Our first big race of 2022 is quickly approaching! We're only one week out from the 16th Annual Half Marathon Unplugged next Saturday, April 9th, and less than 40 spots remain. If you’ve been holding off on registering, now is a great time to become one of the 900 runners who will be taking part.

The nature of this course makes for a great kickoff to your season. With no big hills involved, the 13.1-mile out-and-back along the Burlington Bike Path offers an incredibly low-key, albeit memorable experience as you race with Lake Champlain and the Adirondack Mountains beside you.

If you have a lot of winter training miles in your legs, you’re in a great place. If not, this is the kind of race that won’t beat you up too badly. One question I’ve gotten a lot over the years from runners is, “What do I do race week?”. To me, the answer really depends on how big a race this is for you.

There are two different perspectives to take here:

  • Is Half Unplugged your target race where you’re looking to set a PR?
  • Or, is this race part of the lead up to your target race?

In either case, making a plan and sticking with it gives you the best chance to be successful.


If you’ve had Unplugged circled in bright red on your calendar for at least a few months, and you are counting on a big race, here’s what I think should be the key elements of your training over the weekend and next week:

  • Weekend: One day is 10 miles, with the first 5 kind of easy and the last 5 at your target pace for Raceday. The other day is 6-7 easy.
  • Monday-Wednesday:
    • If your harder weekend effort was on Saturday, and you went easy on Sunday, consider Monday as a day away from running (a recharge day, if you will), with Tuesday at 5-6 miles easy, and Wednesday at 5-6 miles with 4 half miles at race pace.
    • If Sunday was your harder weekend effort, I’d run all 3 of these days but I’d cut the distance down to 4-5 miles each day (still including 4x half mile on Wednesday). I’m a firm believer in the value of getting an easy run in the day after a race or a hard training effort. For me, that always set me up to feel good 2-3 days later, more so than taking the day after a race off, which often left me feeling dead-legged a few days later.
  • Thursday-Friday: Think “short and sharp”. I’d limit my duration on these days to 20-30 minutes, no matter what my target race pace was going to be. I just want to do enough to keep my mental focus on track. At the end of both of these runs I would recommend 4-6-8 striders, just little 8-10 second pickups concentrating on good form.

Given the nature of this course, I’d stick with flatter routes for training this week. Rolling terrain is okay, and avoid super hilly routes. Your goal is to come into next Saturday feeling as sharp as possible!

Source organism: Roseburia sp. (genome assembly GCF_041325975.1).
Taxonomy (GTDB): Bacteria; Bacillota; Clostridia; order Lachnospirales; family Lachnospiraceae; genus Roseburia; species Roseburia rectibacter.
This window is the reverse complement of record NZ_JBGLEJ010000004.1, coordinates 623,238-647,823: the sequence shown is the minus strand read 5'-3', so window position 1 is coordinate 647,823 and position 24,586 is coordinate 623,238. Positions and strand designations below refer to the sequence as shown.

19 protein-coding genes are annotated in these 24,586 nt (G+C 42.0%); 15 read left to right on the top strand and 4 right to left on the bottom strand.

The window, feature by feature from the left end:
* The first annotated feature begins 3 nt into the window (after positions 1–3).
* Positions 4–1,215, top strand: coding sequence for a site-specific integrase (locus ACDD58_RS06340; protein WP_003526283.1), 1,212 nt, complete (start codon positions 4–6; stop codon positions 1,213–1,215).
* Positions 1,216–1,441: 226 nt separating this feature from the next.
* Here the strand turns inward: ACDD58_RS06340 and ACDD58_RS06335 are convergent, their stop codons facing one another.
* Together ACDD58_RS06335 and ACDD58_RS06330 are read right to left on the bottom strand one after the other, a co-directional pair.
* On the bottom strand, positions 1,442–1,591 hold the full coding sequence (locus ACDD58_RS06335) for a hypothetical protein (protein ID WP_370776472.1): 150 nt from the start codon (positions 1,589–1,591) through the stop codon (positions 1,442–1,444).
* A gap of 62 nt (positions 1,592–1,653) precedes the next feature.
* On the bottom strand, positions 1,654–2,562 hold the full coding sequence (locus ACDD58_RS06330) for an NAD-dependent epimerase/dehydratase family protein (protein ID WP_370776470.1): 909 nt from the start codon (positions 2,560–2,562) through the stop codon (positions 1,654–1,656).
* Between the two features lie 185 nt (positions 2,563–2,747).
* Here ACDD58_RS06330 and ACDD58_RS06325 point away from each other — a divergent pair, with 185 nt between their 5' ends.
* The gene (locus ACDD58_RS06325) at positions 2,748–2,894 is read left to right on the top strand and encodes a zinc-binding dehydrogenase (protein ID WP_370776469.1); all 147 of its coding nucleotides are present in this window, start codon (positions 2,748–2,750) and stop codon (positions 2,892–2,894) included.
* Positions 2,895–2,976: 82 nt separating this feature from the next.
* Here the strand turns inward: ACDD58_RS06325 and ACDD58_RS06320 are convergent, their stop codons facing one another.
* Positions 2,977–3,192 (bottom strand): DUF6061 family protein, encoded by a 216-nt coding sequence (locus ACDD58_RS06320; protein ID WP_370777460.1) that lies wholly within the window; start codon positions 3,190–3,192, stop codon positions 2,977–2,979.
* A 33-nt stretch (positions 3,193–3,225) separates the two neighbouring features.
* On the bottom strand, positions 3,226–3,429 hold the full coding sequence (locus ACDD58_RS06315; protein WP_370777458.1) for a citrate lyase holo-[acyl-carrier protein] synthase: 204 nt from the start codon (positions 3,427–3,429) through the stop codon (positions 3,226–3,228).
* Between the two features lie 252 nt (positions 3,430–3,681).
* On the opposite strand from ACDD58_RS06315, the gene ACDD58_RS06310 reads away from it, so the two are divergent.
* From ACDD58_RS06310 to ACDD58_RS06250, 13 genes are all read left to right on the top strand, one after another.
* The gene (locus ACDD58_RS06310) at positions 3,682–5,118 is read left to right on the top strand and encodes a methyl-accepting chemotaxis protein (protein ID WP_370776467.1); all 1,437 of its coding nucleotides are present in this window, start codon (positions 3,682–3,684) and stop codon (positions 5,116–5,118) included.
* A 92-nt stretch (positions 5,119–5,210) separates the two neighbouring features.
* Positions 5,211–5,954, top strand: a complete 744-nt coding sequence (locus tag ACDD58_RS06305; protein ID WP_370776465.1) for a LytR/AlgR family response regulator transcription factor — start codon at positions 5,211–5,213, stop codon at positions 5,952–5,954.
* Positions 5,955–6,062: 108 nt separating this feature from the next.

If Unplugged is more part of the journey than the destination for your racing this spring, here’s what I think is important with your training for the next 7 days:

  • Weekend: One day is 10-15 miles – whatever makes sense in the bigger plan you’re working toward.
    • If your target for this spring is a marathon or ultra, I’d be on the longer side of the recommended range.
    • If you’re shooting for a good result at an upcoming half marathon or 10k, I’d be on the shorter side. Because you’re racing a half marathon next weekend, I wouldn’t be less than 10 this weekend (unless you’re doing a 2-week taper, which I think would be pretty long for a race like Unplugged).
  • Monday-Thursday: A little shorter than your typical daily mileage on Monday & Wednesday, about the same on Tuesday & Thursday.
    • When I was racing my best, I usually did an hour a day. Under this plan, I’d do around 45-50 minutes Monday & Wednesday, and I’d stick at an hour on Tuesday & Thursday. Wednesday I’d include 4x mile a little quicker than target race pace, with a half mile easy jog recovery.
  • Friday: easy 30 minutes. For all runners, watch how you’re feeling this week.

If any small things start creeping up, it’s better to take a day off than to risk injury. Listen to your body so you can arrive at the start line feeling confident and as ready as you possibly could be.

You got this!

- Coach Joe Connelly, Director of Race Operations

Half Unplugged Race Details

If you've been following our 13.1 training plans, below are some quick guides for the final week of training for Beginner, Intermediate, and Advanced runners: